ZEPOSIA is a once-daily pill for adults with moderate to severe ulcerative colitis (UC).
Take as directed by your doctor if certain liver problems exist.
Understanding how ulcerative colitis (UC) occurs, recognizing common symptoms, and learning how to manage the condition with your healthcare provider can bring you closer to finding the help you need.
UC is a type of inflammatory bowel disease (IBD) that causes inflammation in the lining of the colon. It is not fully known what causes UC, but people are typically diagnosed when they’re in their 30s using a combination of symptom assessment and endoscopy (ie, colonoscopy).
UC is thought to be related to an irregular immune response. In UC, the immune system responds incorrectly and recruits immune cells to the colon (large intestines and rectum). This results in ongoing (chronic) inflammation that damages the colon and causes the symptoms that people with UC may experience.
UC symptoms can range from mild to severe and can vary depending on the person. Even if you feel fine, flare-ups can be common and unpredictable. Here are some of the most common symptoms:
Answer 7 questions to create a personalized guide to help your UC healthcare provider better understand your symptoms, their impact, and ways to address them.
Symptoms (Section 1 of 3)
Treatment (Section 2 of 3)
Lifestyle (Section 3 of 3)
Once a symptom is selected, indicate how it has changed since your last visit.
Frequent bowel movements
(Select all that apply)
Scroll down to review and save your personalized discussion guide. Sharing this information with your UC healthcare provider may help determine whether your current approach is right for you.
Download or e-mail your responses below and share with your UC healthcare provider at your next appointment.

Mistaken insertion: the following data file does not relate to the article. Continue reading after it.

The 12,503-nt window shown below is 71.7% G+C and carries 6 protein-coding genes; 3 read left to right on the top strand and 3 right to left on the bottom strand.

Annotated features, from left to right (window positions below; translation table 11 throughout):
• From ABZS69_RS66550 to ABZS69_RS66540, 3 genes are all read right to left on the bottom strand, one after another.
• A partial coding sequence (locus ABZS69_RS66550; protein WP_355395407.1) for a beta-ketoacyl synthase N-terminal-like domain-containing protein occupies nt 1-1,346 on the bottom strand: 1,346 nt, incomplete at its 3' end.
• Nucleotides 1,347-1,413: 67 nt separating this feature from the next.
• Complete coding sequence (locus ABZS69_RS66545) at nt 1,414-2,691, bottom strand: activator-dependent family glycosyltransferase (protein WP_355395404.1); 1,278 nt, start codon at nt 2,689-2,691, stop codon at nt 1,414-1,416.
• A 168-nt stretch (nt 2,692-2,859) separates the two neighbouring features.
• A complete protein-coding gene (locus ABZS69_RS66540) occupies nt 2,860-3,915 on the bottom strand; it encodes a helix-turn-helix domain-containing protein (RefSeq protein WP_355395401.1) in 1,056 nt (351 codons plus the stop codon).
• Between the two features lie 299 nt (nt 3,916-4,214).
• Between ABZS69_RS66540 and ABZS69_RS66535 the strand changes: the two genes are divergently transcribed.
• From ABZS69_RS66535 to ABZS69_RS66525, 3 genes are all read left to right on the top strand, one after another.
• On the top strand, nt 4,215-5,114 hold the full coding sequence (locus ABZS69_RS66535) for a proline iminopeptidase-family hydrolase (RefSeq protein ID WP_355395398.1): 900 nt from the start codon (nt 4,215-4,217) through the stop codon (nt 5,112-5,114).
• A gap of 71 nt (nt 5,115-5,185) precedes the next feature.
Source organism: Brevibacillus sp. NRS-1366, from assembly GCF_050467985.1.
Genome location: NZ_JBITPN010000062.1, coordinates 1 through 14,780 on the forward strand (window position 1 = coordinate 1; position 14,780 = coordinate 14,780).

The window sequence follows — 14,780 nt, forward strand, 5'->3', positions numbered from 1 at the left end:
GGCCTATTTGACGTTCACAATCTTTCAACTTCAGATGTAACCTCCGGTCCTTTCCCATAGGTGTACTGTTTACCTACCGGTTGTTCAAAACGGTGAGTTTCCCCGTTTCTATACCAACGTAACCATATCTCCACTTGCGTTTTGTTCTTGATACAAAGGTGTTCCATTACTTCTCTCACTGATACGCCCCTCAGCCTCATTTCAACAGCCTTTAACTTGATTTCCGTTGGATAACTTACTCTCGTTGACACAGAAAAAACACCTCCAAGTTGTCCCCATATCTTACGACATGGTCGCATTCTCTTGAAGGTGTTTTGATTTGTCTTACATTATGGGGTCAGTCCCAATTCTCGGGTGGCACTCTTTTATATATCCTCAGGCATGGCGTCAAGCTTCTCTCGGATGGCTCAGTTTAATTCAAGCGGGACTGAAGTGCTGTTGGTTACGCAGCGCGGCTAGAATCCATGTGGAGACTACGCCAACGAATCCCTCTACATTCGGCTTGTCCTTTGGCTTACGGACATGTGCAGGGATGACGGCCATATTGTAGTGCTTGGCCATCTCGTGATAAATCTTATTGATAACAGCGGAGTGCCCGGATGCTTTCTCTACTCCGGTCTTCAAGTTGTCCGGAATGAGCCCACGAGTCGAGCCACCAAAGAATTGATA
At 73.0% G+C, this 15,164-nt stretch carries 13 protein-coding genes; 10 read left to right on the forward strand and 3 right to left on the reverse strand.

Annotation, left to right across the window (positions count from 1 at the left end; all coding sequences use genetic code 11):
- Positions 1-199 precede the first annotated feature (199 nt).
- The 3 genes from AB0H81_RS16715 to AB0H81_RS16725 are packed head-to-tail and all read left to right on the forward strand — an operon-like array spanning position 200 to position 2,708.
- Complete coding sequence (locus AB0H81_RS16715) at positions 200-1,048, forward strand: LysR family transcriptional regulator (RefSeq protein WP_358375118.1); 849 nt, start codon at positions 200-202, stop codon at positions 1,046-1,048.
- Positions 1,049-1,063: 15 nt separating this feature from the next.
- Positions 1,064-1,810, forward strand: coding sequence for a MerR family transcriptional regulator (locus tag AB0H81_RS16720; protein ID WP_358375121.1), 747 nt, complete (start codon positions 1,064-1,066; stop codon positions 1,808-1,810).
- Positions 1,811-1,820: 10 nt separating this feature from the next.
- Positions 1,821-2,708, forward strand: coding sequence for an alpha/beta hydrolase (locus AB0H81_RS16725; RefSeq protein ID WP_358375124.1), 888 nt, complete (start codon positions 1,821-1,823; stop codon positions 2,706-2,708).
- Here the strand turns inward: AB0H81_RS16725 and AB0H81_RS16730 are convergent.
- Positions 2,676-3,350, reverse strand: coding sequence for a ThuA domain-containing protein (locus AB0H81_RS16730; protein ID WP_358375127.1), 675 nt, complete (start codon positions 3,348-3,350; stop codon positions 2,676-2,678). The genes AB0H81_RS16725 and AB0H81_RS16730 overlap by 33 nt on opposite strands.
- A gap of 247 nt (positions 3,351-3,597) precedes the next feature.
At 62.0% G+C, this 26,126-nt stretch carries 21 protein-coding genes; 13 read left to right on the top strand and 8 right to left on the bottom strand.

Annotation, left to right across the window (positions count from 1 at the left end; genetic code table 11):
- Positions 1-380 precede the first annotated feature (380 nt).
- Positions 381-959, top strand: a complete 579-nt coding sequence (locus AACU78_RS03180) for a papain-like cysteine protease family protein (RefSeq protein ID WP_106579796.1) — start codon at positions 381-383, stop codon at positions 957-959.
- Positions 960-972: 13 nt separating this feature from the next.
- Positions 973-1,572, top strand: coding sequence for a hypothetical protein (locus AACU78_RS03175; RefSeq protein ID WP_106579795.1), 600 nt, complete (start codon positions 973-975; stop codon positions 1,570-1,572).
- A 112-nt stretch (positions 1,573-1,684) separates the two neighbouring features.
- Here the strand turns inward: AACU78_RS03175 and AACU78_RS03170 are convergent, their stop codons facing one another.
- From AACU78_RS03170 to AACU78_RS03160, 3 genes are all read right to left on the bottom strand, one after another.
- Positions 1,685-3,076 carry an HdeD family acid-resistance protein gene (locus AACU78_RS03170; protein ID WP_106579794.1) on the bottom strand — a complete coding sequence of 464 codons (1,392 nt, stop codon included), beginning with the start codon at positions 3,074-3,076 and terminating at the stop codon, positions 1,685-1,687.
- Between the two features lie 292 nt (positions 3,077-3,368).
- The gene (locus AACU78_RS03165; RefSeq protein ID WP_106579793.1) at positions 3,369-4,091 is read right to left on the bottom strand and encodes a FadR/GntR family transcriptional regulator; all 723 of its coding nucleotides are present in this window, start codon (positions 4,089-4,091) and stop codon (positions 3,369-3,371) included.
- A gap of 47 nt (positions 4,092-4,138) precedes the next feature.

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Since my last appointment, I have experienced:
|Frequent bowel movements
I've experienced weight loss.
In the past year, I've had flare-ups requiring steroids twice.
“Is my current approach to UC doing as much as it could be?"
I don’t always take my medication as regularly as it has been prescribed.
I feel unsatisfied with the control of my symptoms on my current UC treatment.
“Can we discuss possible next steps for me?”
UC is currently impacting my:
My UC makes me feel: Terrible
“What can I do in the future to prevent UC from disrupting my life?”
UC is a chronic condition for which treatment is required to help patients achieve and maintain remission, with the goal of maintaining a steroid-free remission.
Strategies for management of UC should be determined by the goals of you and your UC healthcare provider. It is important to discuss your goals, as well as understand his or her goals for you.
Keep track of your symptoms and communicate with your UC healthcare provider about how you’re feeling. Regular and open communication can help to determine the best course of action in managing your UC in a way that works for you.